What I had to do to stabilize a VFO...

by John Seboldt, K0JD, Minneapolis, MN

New document, 12/26/96

From the basic homebrew literature (QRP Classics, DeMaw's notebooks, various ARRL Handbook projects, etc), I could never get VFO stability that really satisfied me.

What's my standard? As a musician with absolute pitch, I listen at g4 (c3 being middle "c"), 784 Hz in the equal-tempered reckoning. A half-step higher is 830.6 Hz, a half step lower is 740 Hz. Since I can easily hear these approximately 40 Hz increments over the course of a half hour QSO, I would hope for something less than that -- say, 40 Hz or less per HOUR, then the typical half-hour QSO amounts to about a quarter tone, which if I don't listen too hard doesn't bother me.

With a little deeper reading in the amateur literature, you will eventually find more precise material on why VFO's drift, and details on how to apply temperature compensation. An excellent recent example is in Dec. 1993 QST, "Measuring and Compensating Oscillator Frequency Drift" by Wes Hayward, W7ZOI. Of special interest is the statement on page 41: "There is no fundamental thermal stability difference between a Hartley or a Colpitts oscillator, or any other topology I have tried." So much for the building of many oscillator circuits in my stability pursuit! Apparently LC component stability is the major key.

I got less than that with the circuit below, after a bit of temperature compensation. I'll detail my circuit, knowing full well your mileage will vary, then describe some drift sources.

[My VFO schematic]

Buffers are not shown. Just go to the homebrew books. I have one FET source follower, followed by a MOSFET amp, both dead-bugged onto the side of the VFO shield box.

Granted, there are ambiguities in the values of the components. I never measured the trimmer or tuning capacitor values, for example. And there is no certainty of the precise temperature characteristic of the N330 cap -- it came from a Radio Shack assortment! The tuning diode, providing about +- 3 kHz range, is ancient, from the days when Radio Shack sold such things! On the other hand, most capacitors are are Panasonic NP0 chip caps, taken from one of those prototyping kits available from DigiKey.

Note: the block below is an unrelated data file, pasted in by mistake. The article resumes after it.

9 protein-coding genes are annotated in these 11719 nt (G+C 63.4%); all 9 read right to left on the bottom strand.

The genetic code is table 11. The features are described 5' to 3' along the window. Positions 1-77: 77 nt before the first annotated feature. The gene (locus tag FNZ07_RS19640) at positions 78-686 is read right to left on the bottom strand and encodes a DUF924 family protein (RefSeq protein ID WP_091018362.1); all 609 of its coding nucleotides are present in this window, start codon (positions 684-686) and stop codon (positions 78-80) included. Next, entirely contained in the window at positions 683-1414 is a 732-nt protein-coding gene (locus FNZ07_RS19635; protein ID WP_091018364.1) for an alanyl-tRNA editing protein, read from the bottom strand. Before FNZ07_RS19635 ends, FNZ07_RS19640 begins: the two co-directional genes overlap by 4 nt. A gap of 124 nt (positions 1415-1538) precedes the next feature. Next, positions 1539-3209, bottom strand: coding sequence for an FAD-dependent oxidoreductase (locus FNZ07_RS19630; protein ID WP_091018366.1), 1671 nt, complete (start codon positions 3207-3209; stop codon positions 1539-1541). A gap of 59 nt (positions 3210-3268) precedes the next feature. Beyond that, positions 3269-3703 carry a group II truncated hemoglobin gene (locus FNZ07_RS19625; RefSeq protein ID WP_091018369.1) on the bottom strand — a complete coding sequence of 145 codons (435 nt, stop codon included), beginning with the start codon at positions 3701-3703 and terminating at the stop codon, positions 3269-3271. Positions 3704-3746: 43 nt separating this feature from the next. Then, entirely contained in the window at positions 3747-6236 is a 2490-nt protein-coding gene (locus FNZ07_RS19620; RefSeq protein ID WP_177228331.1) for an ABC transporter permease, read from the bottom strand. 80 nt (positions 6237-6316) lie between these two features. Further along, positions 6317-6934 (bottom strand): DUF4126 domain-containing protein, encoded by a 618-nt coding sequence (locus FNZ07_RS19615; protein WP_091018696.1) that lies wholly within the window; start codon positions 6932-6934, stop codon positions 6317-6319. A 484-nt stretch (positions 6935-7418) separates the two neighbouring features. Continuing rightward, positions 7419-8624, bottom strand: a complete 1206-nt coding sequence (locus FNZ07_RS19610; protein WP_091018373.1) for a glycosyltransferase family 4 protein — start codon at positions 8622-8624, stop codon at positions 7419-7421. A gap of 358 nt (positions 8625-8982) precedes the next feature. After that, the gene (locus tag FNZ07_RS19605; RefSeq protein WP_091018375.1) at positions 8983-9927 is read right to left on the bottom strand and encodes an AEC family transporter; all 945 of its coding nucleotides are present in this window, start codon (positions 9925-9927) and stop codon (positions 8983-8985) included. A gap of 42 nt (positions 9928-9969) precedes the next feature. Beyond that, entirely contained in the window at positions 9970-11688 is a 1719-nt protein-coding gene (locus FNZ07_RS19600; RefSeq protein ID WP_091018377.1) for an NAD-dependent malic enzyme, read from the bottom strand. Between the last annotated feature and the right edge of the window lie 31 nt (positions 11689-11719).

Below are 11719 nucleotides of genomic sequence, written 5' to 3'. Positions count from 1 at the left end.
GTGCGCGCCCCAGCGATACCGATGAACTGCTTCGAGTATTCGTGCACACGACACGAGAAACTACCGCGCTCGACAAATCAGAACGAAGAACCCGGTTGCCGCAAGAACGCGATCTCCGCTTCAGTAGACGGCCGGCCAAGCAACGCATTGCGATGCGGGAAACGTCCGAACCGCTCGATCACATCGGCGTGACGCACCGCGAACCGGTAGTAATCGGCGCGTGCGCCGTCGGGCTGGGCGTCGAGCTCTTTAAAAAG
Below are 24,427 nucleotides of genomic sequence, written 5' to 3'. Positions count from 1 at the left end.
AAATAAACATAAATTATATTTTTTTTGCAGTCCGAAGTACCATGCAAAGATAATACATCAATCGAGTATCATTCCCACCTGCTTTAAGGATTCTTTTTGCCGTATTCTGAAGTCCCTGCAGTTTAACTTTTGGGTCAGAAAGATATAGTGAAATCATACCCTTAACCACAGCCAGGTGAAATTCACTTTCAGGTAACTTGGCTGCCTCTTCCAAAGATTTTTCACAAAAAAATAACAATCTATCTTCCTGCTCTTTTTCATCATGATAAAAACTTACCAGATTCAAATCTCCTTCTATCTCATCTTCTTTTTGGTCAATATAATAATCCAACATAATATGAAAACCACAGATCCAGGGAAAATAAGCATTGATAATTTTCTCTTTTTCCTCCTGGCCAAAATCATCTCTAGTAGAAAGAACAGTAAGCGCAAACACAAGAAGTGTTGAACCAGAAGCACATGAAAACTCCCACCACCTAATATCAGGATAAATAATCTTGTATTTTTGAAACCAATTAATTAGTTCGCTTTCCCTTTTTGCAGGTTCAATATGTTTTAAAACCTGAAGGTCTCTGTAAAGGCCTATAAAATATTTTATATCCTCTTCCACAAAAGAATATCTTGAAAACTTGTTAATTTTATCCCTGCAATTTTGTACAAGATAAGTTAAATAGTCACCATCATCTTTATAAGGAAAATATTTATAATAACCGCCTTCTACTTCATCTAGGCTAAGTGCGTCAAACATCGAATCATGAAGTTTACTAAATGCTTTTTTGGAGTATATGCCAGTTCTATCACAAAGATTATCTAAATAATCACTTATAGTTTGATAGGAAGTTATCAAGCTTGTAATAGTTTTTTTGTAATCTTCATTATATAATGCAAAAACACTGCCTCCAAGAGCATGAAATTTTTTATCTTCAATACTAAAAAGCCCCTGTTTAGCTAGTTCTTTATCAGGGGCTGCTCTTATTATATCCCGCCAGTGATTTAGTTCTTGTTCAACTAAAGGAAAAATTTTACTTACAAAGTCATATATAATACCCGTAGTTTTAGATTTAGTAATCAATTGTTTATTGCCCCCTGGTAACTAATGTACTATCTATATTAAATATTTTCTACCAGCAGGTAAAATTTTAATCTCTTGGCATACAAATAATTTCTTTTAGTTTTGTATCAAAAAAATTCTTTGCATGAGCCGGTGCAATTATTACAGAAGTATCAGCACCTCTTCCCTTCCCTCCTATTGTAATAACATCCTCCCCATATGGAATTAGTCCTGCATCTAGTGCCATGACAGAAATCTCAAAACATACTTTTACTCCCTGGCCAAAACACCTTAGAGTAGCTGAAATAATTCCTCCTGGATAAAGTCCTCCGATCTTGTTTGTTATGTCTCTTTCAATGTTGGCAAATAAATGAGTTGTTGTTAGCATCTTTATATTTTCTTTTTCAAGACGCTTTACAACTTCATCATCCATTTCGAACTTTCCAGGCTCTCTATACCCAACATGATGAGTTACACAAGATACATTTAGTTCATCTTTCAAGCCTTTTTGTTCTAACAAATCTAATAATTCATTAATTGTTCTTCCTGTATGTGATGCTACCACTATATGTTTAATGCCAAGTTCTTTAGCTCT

The coil is about 25 turns #28 wire on a T-44-6 core, tapped at about 5 turns. I'm too lazy to open my VFO and count it for you -- besides, you'll probably have to tweak it yourself with your available components. Once the turns are squeezed to the right place to adjust the tuning range, a bit of Q dope holds them in place.

This is built on a one-sided etched board, which fits neatly into the PC board shield box and is soldered right to the stator pins of the particular tuning capacitor, with just a little bead of solder to tack it to ground.

A few perspectives on drift

When I started with the Lewallen "Optimized QRP Transceiver" VFO, it never really settled down for me in various iterations. It always kept drifting down, down, down about 100 Hz/hour, never stopping, even when using brand new NP0 Panasonic chip capacitors. Well, at least this is as it should be -- with a T-44-6 (yellow) inductor core, which has a positive temperature coefficient of inductance (that is, greater inductance, therefore lower frequency, as temperature increases).

If you have an RIT tuning diode, you have another source of drift. The tuning diode itself, if limited to a few kHz of tuning range, will not do much, but it is still another positive temperature coefficient device -- positive temperature coefficient of capacitance, so again more capacitance, therefore lower frequency, as temperature increases.

And what about the circuits used to drive the RIT diode? Especially if there are more semiconductor junctions? Lots of variables here. Interestingly, a series diode in the control voltage line will tend to compensate for the tuning diode's temperature characteristic, but not precisely. (With increasing temperature, the diode's DC voltage drop decreases, therefore increasing the output voltage. This reduces the tuning diode's capacitance, therefore increasing the frequency.)

What to do? Temperature compensation. And with all those variables, you have to do it after the rig is pretty much finished -- open it up, change a capacitor, close it up, let it cool (overnight or at least an hour), test it, and repeat!

If you're really scientific, you build some kind of box with an internal thermometer to track drift with temperature, as described in that Wes Hayward QST article.

The lazy way out? I just aimed for reducing the warmup and long-term creep, with a quick check of temperature drift by putting my shack lamp a few inches from the unit for several minutes!

The result...

Here is a rough measurement of this 7 MHz VFO when multiplied to 14 MHz. Divide by 2 for actual drift at the fundamental. For the first 5 minutes, the drift was downward about 100 Hz. It then crept back upward, reaching the starting point after another 30 minutes. In another hour, it have moved up about 40 Hz, in the next hour up about 20 Hz, in the next hour up another 12 Hz. Finally I had a VFO that at least started settling down!

After stabilizing for 3 hours, I left it sit overnight. In 7 hours, it crept up 32 Hz -- an average of 4 Hz/hour. Not bad, eh?

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